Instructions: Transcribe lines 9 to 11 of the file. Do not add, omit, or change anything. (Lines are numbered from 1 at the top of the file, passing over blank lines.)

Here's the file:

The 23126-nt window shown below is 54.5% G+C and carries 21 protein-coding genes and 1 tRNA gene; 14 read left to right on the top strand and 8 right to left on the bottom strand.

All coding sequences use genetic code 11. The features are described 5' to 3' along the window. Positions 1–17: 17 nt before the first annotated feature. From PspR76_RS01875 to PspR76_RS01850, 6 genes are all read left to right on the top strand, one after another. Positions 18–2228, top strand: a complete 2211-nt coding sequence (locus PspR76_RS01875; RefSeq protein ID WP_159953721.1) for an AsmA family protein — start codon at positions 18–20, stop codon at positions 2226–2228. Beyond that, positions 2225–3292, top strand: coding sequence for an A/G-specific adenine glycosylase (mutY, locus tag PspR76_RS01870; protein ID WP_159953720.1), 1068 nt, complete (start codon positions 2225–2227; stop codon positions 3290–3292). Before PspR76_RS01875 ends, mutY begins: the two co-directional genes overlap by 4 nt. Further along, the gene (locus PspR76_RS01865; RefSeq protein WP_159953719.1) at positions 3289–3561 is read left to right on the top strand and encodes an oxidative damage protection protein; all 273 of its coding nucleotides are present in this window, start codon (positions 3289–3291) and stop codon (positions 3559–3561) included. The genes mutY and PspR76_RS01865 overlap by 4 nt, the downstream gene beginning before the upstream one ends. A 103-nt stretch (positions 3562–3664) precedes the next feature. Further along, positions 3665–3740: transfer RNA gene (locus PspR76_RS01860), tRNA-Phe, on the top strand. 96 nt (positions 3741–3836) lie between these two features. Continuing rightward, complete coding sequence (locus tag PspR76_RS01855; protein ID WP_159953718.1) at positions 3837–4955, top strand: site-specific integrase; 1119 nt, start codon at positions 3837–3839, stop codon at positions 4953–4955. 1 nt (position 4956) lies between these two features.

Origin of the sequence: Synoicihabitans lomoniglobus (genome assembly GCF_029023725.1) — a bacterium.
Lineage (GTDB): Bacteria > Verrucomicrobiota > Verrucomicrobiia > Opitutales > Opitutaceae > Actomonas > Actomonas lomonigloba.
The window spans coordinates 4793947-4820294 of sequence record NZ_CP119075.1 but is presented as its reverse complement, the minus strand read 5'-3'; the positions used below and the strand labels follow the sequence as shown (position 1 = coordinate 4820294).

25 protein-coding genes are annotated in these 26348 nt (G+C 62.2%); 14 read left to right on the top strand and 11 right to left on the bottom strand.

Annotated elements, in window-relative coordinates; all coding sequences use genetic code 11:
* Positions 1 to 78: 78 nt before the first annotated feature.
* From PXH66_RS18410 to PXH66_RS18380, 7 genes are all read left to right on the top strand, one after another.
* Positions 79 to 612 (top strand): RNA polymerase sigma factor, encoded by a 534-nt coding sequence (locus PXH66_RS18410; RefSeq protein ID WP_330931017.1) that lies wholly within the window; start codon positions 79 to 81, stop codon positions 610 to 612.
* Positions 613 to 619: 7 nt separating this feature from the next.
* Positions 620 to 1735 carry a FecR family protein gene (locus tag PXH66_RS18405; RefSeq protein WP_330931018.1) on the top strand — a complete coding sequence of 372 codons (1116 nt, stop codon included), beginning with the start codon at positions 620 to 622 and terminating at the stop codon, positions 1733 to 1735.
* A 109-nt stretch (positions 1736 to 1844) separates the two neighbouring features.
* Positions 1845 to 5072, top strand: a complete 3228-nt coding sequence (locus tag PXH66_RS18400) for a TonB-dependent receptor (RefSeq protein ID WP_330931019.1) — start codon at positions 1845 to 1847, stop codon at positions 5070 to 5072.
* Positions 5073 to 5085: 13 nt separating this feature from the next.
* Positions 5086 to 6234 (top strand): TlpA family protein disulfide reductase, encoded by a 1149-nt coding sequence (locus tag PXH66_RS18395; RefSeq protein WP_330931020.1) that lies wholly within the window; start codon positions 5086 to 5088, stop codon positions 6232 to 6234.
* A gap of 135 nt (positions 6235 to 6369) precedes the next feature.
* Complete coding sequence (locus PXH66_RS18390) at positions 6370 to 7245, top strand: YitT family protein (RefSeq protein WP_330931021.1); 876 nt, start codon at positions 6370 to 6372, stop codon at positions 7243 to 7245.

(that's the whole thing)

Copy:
* From PXH66_RS18410 to PXH66_RS18380, 7 genes are all read left to right on the top strand, one after another.
* Positions 79 to 612 (top strand): RNA polymerase sigma factor, encoded by a 534-nt coding sequence (locus PXH66_RS18410; RefSeq protein ID WP_330931017.1) that lies wholly within the window; start codon positions 79 to 81, stop codon positions 610 to 612.
* Positions 613 to 619: 7 nt separating this feature from the next.